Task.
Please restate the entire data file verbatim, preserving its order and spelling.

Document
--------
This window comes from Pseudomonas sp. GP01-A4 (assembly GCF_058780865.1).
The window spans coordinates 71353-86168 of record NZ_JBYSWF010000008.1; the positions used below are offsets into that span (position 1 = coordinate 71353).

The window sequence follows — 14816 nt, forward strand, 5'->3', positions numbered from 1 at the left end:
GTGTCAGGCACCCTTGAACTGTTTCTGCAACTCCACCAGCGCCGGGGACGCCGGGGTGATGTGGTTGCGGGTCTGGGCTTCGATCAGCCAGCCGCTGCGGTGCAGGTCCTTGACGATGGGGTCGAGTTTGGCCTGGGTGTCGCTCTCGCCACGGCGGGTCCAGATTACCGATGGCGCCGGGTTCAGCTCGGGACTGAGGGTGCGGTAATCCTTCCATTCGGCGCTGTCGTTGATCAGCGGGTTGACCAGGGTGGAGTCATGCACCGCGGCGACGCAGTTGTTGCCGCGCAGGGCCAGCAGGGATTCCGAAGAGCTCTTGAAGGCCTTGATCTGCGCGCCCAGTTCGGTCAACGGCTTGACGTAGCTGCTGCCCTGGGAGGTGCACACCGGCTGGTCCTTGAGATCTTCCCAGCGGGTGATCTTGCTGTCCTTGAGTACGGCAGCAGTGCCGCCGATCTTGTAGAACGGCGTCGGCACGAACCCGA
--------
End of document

This window comes from Pseudomonas sp. GP01-A4 (assembly GCF_058780865.1).
The window spans coordinates 71353-86168 of record NZ_JBYSWF010000008.1; the positions used below are offsets into that span (position 1 = coordinate 71353).

The window sequence follows — 14816 nt, forward strand, 5'->3', positions numbered from 1 at the left end:
GTGTCAGGCACCCTTGAACTGTTTCTGCAACTCCACCAGCGCCGGGGACGCCGGGGTGATGTGGTTGCGGGTCTGGGCTTCGATCAGCCAGCCGCTGCGGTGCAGGTCCTTGACGATGGGGTCGAGTTTGGCCTGGGTGTCGCTCTCGCCACGGCGGGTCCAGATTACCGATGGCGCCGGGTTCAGCTCGGGACTGAGGGTGCGGTAATCCTTCCATTCGGCGCTGTCGTTGATCAGCGGGTTGACCAGGGTGGAGTCATGCACCGCGGCGACGCAGTTGTTGCCGCGCAGGGCCAGCAGGGATTCCGAAGAGCTCTTGAAGGCCTTGATCTGCGCGCCCAGTTCGGTCAACGGCTTGACGTAGCTGCTGCCCTGGGAGGTGCACACCGGCTGGTCCTTGAGATCTTCCCAGCGGGTGATCTTGCTGTCCTTGAGTACGGCAGCAGTGCCGCCGATCTTGTAGAACGGCGTCGGCACGAACCCGA